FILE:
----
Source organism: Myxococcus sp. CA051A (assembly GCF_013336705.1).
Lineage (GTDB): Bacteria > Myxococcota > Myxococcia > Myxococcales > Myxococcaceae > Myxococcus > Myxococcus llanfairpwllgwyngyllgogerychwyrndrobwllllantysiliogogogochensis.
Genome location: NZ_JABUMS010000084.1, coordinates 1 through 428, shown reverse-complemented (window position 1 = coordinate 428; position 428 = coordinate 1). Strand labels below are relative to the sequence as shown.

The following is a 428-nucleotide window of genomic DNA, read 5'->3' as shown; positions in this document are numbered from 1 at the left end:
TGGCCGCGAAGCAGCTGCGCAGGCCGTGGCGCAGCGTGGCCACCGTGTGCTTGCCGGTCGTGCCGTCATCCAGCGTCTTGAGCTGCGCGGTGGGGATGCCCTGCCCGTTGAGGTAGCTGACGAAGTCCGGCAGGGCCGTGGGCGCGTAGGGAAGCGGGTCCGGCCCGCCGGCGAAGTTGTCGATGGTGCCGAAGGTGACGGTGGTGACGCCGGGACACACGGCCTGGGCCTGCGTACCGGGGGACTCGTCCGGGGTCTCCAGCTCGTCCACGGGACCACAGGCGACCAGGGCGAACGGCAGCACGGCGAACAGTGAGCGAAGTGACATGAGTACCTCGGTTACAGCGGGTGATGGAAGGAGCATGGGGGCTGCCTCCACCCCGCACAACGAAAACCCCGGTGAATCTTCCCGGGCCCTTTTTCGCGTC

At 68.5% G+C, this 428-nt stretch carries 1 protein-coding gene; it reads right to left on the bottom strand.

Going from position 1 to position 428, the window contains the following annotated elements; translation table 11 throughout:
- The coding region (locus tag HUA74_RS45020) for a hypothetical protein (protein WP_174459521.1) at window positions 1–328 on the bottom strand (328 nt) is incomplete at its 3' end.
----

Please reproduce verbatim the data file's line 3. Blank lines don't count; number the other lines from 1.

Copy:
Genome location: NZ_JABUMS010000084.1, coordinates 1 through 428, shown reverse-complemented (window position 1 = coordinate 428; position 428 = coordinate 1). Strand labels below are relative to the sequence as shown.